Sacramento’s city council ends public comments by phone. Here’s why

Xavier Mascareñas/

The city of Sacramento is no longer allowing people to give public comments by phone during council meetings.

The decision is partly due to a small group of men who have been calling in with antisemitic, racist and misogynistic comments since May, City Clerk Mindy Cuppy said in a city blog post.

Most of those men live outside the city limits, and might not decide to drive to City Hall to give public comments. But the decision may not deter all of them from coming in person to give comments. That could potentially result in physical altercations, like the ones that occurred in May, with mainstay activists who attend in person.

The men stopped coming to the chamber after that, but instead started calling in pretending to comment on one of the agenda items before quickly drifting into racist and antisemitic tropes and slurs.

“Any of you who are going to call and spew hate, the city clerk at my direction and the direction of the council are going to cut you off right away, end of story,” said Mayor Darrell Steinberg, who is Jewish, after such a call Aug. 29. “We’re not having it in our chamber!”

Several of the councilmembers started turning their chairs around, raising their fists or leaving the chambers during their comments, in protest.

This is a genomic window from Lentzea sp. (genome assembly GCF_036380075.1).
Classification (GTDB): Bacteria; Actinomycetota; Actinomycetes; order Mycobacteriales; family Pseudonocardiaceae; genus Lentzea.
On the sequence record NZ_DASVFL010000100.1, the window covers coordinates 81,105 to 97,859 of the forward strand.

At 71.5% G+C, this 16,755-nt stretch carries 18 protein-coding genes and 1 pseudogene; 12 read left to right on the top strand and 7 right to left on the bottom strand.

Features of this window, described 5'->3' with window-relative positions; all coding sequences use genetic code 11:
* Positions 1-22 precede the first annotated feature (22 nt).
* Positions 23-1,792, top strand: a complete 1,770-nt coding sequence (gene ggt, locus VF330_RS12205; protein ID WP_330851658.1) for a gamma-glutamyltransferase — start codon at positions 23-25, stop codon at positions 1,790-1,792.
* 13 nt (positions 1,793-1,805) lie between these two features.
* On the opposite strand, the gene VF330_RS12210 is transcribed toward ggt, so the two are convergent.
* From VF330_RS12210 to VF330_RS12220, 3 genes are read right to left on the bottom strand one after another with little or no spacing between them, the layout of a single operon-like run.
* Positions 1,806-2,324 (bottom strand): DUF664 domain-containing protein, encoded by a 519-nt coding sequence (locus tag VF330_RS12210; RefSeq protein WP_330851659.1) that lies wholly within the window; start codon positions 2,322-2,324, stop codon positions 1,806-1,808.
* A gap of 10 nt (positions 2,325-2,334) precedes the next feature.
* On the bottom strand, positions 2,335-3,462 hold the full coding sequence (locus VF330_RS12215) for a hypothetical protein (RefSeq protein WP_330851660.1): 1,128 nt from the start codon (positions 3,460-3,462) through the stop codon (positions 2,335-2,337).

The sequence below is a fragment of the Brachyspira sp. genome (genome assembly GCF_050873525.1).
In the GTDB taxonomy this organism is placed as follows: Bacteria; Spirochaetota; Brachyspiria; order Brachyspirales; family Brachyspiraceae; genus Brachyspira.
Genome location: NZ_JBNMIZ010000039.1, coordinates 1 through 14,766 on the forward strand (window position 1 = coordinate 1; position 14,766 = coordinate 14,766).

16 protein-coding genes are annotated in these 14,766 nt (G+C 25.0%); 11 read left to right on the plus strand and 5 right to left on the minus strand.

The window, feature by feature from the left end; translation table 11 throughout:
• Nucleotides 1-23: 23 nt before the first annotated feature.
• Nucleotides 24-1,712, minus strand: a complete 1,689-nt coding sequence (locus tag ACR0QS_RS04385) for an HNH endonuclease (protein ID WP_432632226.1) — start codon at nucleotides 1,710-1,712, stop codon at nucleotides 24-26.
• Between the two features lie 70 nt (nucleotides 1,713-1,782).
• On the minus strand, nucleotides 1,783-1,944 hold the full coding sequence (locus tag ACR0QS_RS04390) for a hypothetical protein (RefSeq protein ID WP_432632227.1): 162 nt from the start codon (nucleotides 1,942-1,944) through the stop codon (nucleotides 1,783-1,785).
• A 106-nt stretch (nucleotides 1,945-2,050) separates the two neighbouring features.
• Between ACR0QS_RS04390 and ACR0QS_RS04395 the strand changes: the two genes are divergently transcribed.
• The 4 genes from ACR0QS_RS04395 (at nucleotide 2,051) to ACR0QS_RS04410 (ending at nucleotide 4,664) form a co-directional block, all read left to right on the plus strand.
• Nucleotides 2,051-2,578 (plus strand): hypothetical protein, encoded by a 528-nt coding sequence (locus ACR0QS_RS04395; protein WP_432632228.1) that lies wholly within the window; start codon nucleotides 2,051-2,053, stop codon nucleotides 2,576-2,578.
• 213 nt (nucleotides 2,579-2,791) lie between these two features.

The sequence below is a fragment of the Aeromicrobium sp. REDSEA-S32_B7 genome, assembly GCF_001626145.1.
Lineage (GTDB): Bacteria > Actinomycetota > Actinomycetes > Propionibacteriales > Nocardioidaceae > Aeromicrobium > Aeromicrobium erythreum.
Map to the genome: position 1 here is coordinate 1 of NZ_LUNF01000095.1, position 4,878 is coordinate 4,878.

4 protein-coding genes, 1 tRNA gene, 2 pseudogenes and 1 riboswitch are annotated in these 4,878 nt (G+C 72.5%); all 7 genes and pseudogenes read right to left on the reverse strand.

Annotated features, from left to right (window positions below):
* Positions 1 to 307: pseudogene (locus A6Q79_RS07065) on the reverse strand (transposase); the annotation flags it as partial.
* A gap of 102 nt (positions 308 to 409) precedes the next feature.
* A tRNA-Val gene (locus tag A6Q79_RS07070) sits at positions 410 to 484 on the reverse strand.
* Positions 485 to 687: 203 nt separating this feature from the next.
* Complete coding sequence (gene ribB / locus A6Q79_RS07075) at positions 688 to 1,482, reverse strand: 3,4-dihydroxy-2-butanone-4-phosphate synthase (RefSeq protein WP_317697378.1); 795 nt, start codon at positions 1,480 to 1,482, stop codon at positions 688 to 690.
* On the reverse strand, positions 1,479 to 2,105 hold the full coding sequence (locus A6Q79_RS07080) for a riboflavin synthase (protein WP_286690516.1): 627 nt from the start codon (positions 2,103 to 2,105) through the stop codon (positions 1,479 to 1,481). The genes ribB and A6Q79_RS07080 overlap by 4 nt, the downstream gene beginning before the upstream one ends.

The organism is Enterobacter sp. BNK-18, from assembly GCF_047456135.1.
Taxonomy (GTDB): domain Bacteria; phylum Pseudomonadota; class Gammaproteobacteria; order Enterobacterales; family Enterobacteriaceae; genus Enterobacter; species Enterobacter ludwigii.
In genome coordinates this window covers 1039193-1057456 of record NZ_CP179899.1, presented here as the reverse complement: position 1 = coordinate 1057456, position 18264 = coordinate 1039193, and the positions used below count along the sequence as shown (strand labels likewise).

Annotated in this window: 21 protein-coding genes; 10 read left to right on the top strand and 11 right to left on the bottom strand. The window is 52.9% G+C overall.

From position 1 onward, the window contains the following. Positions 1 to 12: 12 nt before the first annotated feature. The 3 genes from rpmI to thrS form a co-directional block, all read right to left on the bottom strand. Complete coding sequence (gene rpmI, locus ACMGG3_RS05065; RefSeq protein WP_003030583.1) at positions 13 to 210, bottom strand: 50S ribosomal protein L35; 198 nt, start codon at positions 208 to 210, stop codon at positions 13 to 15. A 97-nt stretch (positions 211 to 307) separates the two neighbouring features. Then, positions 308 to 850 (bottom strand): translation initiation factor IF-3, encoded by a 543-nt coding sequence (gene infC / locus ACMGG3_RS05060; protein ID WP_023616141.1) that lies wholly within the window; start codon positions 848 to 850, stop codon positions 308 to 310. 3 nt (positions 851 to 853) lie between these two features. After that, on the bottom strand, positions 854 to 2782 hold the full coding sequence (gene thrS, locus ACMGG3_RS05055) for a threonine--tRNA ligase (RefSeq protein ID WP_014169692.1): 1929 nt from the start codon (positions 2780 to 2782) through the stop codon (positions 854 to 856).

Progressive activists say the change will also silence them. People who want to comment in person often have to sit through more than three hours of other agenda items in order to speak. That’s difficult to do if the person is at work or lacks child care.

“It really feels like the city is using the Nazis as an excuse to shut down criticism from the left,” Dylan Hoy-Bianchi, who frequently calls in, posted to X, formerly known as Twitter.

The council did not take a vote to end the call-in comments, but it was requested by councilmembers Sean Loloee and Karina Talamantes earlier this month.

The city first started allowing call-in comments at the start of the coronavirus pandemic in March 2020, and has never disabled the feature until this week’s Tuesday meeting.

While the pandemic is less severe than it was in March 2020, the city’s announcement to eliminate phone calls comes amid a spike in Sacramento-area cases of COVID-19.

“The city remains committed to protecting the health and safety of the public and its employees and will continue to follow all guidelines set forth by the California Department of Public Health and Sacramento County Public Health,” the blog post said.

People who do not want to attend the meetings in person can submit a written comment on the city webpage, up until the time the meeting is adjourned, the blog post said.